Energy performance certificates (EPCs)—what are they and when are they required?
Energy performance certificates (EPCs)—what are they and when are they required?

The following Environment guidance note provides comprehensive and up to date legal information covering:

  • Energy performance certificates (EPCs)—what are they and when are they required?
  • Brexit impact
  • What is an Energy Performance Certificate (EPC)?
  • EPC regulations
  • When is an EPC required?
  • What is a 'building'?
  • Buildings that don't need an EPC
  • EPC required—sale or letting
  • EPC required—construction or refurbishment
  • How long is an EPC valid for
  • more

This Practice Note explains how energy performance in buildings is regulated through Energy Performance Certificates (EPCs), when EPCs are needed, requirements under the key regulations governing EPCs—the Energy Performance of Buildings (England and Wales) Regulations 2012, SI 2012/3118 (EPC Regs 2012) and the Building Regulations 2010, SI 2010/2214 (Building Regs 2010), which implement the requirements of the recast Energy Performance of Buildings Directive 2010/31/EU (recast EPBD directive). This Practice Note is part of a series of notes on EPCs and minimum energy efficiency requirements (MEES).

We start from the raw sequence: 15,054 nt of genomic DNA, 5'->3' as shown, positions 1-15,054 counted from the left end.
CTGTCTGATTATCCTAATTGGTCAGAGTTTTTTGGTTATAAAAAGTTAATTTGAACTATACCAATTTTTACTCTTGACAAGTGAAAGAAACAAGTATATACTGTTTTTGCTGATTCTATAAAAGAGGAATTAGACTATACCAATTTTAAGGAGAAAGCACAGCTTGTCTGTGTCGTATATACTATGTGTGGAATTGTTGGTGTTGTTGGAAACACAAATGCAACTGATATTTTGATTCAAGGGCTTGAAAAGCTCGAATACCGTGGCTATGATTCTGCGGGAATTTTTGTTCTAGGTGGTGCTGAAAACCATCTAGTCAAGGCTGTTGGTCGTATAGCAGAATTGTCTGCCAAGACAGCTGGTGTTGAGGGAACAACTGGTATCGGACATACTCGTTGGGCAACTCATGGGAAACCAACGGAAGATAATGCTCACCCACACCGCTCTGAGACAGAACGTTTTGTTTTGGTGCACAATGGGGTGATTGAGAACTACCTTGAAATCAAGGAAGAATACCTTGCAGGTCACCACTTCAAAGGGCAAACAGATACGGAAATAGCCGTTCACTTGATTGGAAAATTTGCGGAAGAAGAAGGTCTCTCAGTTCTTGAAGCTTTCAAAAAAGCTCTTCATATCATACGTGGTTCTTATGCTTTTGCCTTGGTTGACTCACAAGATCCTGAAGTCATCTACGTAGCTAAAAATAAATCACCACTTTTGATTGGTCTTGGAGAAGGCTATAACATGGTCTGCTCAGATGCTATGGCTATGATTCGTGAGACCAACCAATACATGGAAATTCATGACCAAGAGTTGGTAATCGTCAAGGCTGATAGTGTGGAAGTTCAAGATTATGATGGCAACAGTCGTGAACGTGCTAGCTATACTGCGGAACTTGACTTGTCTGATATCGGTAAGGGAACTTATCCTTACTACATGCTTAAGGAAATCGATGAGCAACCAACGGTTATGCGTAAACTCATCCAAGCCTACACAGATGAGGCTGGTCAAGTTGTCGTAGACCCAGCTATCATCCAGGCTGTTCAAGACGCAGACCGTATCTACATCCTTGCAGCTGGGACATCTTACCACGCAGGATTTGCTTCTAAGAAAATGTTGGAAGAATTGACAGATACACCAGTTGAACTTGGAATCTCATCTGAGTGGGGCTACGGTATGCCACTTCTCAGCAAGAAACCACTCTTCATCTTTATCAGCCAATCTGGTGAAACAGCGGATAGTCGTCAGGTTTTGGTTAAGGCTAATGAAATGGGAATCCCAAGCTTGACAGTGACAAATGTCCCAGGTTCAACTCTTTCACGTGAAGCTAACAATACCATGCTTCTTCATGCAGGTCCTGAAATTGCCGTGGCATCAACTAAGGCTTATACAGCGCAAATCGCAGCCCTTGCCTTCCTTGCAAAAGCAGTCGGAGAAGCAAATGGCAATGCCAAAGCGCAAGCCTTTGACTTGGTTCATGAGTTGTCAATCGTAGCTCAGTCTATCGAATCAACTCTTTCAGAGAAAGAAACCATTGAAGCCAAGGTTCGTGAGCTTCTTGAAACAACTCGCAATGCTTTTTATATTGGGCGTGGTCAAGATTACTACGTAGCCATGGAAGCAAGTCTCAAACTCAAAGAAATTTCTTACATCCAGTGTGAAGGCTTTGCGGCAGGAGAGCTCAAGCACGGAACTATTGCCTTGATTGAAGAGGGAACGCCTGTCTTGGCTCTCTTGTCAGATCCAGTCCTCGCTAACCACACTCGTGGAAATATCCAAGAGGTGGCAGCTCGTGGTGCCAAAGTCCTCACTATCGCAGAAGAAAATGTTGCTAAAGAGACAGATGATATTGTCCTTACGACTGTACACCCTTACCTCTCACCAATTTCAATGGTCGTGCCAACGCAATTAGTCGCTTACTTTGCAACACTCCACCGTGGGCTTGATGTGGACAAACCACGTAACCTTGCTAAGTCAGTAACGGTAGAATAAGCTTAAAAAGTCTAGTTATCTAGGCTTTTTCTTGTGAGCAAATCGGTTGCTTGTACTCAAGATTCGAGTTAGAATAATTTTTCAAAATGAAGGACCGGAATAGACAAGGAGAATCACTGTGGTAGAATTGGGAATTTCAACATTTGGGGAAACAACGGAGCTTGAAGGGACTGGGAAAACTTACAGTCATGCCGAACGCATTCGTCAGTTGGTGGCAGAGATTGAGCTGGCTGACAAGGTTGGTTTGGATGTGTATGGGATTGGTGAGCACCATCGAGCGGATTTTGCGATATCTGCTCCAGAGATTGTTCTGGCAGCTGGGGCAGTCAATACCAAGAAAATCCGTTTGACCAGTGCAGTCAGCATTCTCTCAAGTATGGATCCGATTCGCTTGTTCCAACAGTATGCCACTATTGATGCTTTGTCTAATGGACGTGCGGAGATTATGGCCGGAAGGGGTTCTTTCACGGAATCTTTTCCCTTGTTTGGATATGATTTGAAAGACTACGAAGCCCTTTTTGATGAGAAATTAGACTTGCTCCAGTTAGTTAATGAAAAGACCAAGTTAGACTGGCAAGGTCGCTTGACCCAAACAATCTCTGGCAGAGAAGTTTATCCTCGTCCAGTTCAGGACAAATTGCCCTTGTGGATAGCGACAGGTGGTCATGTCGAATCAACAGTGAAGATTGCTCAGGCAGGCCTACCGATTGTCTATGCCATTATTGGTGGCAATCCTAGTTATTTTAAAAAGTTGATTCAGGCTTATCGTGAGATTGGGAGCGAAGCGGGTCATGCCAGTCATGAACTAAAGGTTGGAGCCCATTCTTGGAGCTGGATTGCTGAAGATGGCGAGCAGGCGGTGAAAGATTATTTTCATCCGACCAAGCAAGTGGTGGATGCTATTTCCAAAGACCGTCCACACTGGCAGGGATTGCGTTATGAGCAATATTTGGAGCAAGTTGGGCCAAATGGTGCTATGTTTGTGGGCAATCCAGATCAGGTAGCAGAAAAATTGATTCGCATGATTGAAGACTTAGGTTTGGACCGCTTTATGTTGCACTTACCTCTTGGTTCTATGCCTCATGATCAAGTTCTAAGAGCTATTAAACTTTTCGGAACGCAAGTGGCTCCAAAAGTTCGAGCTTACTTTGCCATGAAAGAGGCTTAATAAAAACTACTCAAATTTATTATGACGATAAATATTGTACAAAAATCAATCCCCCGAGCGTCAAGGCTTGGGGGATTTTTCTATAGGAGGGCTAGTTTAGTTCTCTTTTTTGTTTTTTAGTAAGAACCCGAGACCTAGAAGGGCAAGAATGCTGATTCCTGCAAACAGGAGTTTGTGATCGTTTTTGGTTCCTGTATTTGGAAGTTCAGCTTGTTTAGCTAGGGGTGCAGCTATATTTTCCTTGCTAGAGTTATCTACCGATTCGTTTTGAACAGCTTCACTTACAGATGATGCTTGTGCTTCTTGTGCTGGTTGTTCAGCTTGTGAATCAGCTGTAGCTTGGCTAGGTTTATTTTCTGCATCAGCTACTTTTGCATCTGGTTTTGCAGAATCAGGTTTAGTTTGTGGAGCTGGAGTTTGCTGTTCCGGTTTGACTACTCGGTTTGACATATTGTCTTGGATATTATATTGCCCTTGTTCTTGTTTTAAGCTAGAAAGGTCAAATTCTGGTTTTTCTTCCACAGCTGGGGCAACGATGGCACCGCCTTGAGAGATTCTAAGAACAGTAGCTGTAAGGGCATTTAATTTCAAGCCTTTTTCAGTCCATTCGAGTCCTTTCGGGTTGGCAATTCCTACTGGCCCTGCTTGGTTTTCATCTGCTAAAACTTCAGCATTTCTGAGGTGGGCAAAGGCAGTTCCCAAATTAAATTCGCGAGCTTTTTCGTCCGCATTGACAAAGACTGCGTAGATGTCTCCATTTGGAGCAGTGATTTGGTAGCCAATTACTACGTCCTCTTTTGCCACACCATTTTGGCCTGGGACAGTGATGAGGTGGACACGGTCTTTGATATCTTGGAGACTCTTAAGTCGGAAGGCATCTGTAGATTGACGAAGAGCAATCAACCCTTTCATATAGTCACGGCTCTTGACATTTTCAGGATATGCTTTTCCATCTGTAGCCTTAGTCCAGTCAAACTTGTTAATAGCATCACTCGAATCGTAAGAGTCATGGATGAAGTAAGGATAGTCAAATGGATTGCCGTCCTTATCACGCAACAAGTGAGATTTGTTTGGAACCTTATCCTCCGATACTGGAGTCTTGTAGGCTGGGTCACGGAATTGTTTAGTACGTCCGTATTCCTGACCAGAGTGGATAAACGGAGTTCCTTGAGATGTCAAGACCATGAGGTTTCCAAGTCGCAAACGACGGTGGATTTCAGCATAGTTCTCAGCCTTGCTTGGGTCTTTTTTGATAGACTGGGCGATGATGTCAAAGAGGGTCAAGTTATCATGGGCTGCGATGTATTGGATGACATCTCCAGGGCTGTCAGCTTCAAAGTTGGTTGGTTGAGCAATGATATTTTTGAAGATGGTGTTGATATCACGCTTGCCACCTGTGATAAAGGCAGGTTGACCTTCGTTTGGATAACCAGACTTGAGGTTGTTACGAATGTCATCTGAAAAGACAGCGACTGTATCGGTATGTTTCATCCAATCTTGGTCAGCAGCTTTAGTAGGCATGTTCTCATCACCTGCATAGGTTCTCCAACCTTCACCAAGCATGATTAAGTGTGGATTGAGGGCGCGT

Brexit impact

As of exit day (31 January 2020) the UK is no longer an EU Member State. However, in accordance with the Withdrawal Agreement, the UK has entered an implementation period, during which it continues to be subject to EU law. This has an impact on this content.

For further guidance, see Practice Note: Brexit—impact on environmental law and News Analysis: Brexit Bulletin—key updates, research tips and resources.

What is an Energy Performance Certificate (EPC)?

Buildings are responsible for almost 40% of the UK's energy consumption and carbon emissions and so understanding how to reduce and manage this energy consumption is important in terms of achieving carbon reduction targets, as well as reducing the building's running costs.

EPCs promote the improvement of the energy performance of buildings and are intended to identify ways in which